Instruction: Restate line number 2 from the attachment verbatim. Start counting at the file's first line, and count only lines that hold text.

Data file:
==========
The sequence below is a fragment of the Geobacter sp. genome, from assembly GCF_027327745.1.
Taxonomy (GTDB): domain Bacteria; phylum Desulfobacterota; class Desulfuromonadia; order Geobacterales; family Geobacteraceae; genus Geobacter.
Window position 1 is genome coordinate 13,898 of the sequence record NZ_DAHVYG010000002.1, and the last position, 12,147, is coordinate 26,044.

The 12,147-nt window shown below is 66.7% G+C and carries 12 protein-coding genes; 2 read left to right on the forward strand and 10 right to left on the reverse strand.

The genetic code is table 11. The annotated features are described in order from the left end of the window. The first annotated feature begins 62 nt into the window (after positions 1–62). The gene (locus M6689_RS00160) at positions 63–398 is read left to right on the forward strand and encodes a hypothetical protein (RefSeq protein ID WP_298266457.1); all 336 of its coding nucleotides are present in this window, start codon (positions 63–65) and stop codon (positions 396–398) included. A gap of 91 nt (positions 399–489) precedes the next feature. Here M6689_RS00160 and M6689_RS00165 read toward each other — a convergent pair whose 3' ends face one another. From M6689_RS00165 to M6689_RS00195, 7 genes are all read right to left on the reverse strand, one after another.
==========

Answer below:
Taxonomy (GTDB): domain Bacteria; phylum Desulfobacterota; class Desulfuromonadia; order Geobacterales; family Geobacteraceae; genus Geobacter.